Shark Populations

Discussion in 'The Octopus' Den' started by Andy Lister, Sep 9, 2004.

  1. Andy Lister

    Andy Lister Vampyroteuthis Registered

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    Hello all, sorry to be a bugger with this and have to ask all you cephy people but I'm about to do TV and Radio interviews about why Smoothound (Mustellus asterias) populations have gone down and will be saying that it is probably down to more destructive fishing methods taking cxrabs, scallops and whelks...

    are there any other examples of benthic, invert feeding sharks losing numbers anywhere else in the world??

    Anyone know of any smoothounds captive bred recently????

    Anyhoo, thanks in advance!

    ~Andy
     
  2. Infusoria

    Infusoria Vampyroteuthis Registered

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    Re: Shark Populations

    I can probably help you there what kind of info are taking about, just quotes or actual papers?

    I've got a review paper that mentions something regarding the decline in biomass of the 10 most common bycatch species in orange roughy fisheries. One of them's probably a dogfish of some kind. It's in the office so I won't be able to check till tomorrow.

    I think I might have something from Australia as well... but I can probably get cream for that :P
     
  3. cthulhu77

    cthulhu77 Titanites Supporter

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    I didn't know smoothounds had ever been bred in captivity...I have heard of some horn sharks producing, but even that, rarely...would be a cool sight to see!
     
  4. Infusoria

    Infusoria Vampyroteuthis Registered

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    Hi

    This comes from: The effects of commercial exploitation on orange roughy (Hoplostethus atlanticus) from the continental slope of the Chatham Rise, New Zealand, from 1979 to 1997.

    Malcolm R. Clark, Owen F. Anderson, R.I.C. Chris Francis, Dianne M. Tracey

    Fisheries Research 45 (2000) 217-238

    Baxter's dogfish Etmopterus baxteri Biomass estimated in 1984:770t. Fraction of said biomass in 1994: 0.26

    Pale ghost shark Hydrolagus sp. Biomass estimated in 1984: 470t. Fraction of said biomass in 1994: 0.16

    Please note this data is ten years old now and I've left out a lot here. I hope this is of some use. These are only intended as sound-bites.
     
  5. TPOTH

    TPOTH Vampyroteuthis Registered

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    Re: Shark Populations

    :roflmao:

    Back on topic... in general all shark populations are decreasing (general trend for anything marine really). Benthic feeding species are especially at risk if in areas of bottom trawling as they aren't very fast swimmers and can't escape the net. What's worse is that, should they be taken as bycatch, they generally don't make back to the sea in good shape as shark fins go for a pretty penny those days.

    As Matt said, depends if you're after papers or quotes (or soundbites as Master O would put it)... and how discerning is your audience supposed to be ;)

    TPOTH
     
  6. Andy Lister

    Andy Lister Vampyroteuthis Registered

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    Thanks for that guys!

    I'm just after figures really, papers that can back them up would obviously be good but anything would be great, it's for BBC News interview that I am doing...

    Cthulhu77, if it is the first time ever then thats spankingly good! Would be nice to have that one on me! :P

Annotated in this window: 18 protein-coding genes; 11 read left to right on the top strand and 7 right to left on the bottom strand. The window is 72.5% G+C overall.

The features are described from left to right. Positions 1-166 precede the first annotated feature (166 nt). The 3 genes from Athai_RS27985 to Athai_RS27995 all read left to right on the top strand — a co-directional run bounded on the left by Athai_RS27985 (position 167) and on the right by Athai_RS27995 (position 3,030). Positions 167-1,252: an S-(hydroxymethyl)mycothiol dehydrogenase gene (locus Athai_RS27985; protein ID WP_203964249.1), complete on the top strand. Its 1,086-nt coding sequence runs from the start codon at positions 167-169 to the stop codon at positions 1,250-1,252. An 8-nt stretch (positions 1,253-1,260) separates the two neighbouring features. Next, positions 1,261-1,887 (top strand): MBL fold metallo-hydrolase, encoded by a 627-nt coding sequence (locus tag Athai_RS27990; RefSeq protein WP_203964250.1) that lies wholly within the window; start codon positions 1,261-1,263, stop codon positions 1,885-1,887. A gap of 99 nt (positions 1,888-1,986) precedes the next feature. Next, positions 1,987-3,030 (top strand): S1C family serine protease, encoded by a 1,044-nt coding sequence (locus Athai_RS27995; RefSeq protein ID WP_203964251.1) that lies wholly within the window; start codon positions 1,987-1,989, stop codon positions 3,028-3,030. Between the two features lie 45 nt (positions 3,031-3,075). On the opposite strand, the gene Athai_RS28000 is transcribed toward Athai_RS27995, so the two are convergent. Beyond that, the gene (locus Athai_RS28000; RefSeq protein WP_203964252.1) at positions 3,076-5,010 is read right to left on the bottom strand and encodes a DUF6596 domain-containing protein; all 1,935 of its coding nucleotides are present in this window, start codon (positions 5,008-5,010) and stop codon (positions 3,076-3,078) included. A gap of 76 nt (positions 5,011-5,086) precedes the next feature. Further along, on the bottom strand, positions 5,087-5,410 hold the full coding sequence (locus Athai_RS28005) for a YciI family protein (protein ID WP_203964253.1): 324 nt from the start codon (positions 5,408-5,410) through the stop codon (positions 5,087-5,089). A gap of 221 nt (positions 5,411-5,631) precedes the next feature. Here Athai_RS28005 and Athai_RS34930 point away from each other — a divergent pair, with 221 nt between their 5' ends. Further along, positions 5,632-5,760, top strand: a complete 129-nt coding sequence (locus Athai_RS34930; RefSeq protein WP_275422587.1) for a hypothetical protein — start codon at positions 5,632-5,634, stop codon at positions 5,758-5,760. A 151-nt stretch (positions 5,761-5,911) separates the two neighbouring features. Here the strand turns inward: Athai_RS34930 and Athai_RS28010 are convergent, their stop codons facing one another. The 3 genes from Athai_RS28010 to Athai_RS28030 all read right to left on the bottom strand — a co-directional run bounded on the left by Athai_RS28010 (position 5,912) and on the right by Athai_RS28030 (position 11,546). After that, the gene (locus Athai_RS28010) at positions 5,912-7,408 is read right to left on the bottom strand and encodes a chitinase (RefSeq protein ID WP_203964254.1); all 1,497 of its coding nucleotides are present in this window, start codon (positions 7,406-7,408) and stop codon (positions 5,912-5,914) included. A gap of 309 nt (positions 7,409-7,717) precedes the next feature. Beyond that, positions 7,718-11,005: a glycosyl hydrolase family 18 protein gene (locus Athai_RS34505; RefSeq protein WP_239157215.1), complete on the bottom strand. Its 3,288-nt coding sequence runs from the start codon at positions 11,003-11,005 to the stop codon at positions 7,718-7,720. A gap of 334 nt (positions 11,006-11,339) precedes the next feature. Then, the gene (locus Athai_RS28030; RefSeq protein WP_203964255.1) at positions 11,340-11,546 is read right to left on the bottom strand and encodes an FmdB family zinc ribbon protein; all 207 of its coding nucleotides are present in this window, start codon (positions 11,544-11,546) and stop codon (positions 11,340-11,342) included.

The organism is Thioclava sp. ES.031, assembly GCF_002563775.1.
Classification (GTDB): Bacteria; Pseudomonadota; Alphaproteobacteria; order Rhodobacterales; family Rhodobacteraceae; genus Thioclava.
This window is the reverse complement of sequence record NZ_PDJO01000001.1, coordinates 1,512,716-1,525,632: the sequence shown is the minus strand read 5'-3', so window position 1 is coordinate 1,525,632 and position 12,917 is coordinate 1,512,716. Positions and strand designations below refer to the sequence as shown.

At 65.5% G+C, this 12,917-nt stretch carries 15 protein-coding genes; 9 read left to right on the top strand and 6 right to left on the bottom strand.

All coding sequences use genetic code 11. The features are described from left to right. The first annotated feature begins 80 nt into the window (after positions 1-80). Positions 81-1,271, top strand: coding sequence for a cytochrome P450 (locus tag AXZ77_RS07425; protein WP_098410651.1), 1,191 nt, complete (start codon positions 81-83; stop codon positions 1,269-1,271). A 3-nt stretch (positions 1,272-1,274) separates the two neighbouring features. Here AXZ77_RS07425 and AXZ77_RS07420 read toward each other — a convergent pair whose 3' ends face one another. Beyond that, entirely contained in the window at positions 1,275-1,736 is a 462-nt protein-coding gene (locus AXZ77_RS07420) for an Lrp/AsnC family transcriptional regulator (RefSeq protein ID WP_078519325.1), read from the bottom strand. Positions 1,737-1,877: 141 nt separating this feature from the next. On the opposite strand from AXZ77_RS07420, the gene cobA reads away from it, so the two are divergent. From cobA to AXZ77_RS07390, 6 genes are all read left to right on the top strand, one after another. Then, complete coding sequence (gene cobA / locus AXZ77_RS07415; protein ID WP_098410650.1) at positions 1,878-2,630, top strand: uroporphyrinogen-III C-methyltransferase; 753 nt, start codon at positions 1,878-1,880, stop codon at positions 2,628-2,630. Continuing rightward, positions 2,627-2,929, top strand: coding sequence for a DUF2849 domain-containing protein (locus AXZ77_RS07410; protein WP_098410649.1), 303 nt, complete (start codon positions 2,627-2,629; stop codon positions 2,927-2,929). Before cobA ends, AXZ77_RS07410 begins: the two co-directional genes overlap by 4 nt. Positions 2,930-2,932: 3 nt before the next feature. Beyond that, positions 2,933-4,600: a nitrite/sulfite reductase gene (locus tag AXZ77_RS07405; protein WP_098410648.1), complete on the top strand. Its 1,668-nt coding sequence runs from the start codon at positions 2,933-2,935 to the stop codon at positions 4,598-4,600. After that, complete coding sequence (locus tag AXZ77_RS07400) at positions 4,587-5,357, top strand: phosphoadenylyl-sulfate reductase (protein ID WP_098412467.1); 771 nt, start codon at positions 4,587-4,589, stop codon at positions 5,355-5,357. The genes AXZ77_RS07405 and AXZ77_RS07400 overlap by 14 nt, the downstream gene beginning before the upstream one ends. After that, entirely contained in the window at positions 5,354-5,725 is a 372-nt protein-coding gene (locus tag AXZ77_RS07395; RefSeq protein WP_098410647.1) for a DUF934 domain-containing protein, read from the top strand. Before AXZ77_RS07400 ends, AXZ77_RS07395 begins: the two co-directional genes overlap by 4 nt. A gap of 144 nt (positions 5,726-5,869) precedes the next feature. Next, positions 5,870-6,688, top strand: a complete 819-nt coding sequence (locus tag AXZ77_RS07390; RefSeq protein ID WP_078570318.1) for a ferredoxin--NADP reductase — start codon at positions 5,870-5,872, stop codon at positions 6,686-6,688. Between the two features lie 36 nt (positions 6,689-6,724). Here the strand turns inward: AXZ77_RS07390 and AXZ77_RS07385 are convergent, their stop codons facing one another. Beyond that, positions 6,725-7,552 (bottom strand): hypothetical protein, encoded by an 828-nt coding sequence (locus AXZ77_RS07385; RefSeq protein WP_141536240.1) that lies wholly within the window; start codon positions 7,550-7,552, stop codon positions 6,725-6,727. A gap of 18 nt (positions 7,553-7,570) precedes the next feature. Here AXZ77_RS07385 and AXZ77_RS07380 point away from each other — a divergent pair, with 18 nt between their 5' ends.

They are munching on live prawn and rag worm at the moment, and taking as much frozen mysis as they can cram in their little guts!

    I'll try and get some piccies!

    ~Andy
     
  7. cthulhu77

    cthulhu77 Titanites Supporter

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    Hats off to you, sir...that is one hell of an accomplishment ! I did some checking around, and was told that they have not been captive bred yet...at least on this side of the pond.
    :notworth:
    greg
     
  8. Andy Lister

    Andy Lister Vampyroteuthis Registered

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    Woooo

    thanks man!
     
  9. Infusoria

    Infusoria Vampyroteuthis Registered

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    Hi

    When is this bbc thing? I'm a bit busy right now with an orange roughy lit review. I'm pretty sure I've come across papers with numbers etc... I'm reasonably sure I've got something that says over the last 25 years we've reduced the numbers of big sharks by 75% or something similar.

    I'm free next week (finished, or dead, or both) and it will be a nice change to look at something not reddish-yellow and coarse.

    Did you know... that they used to known as the Slimeheads? Strangely enough, marketing people in NZ didn't think that would sell in the 80's.
     
  10. Andy Lister

    Andy Lister Vampyroteuthis Registered

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  11. cthulhu77

    cthulhu77 Titanites Supporter

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    Way cool...hats off!
     
  12. Steve O'Shea

    Steve O'Shea Colossal Squid Supporter

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    Indeedy

    Are they really 'smoothound' sharks, as in 'smoot-hound' or 'smooth-ound', or should they be 'smoothhound' or 'smooth-hound'; seems to me like an 'h' has been dropped somewhere along the way.

    Some of TTF's grammar-Nazi influence has rubbed off on me.
     
  13. Andy Lister

    Andy Lister Vampyroteuthis Registered

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    it is said smooth hound but there is a(n) h dropped.

    Scientific name is mustellus asterias (the Starry Smoothound) if you want to check it out.

    :D :D
     

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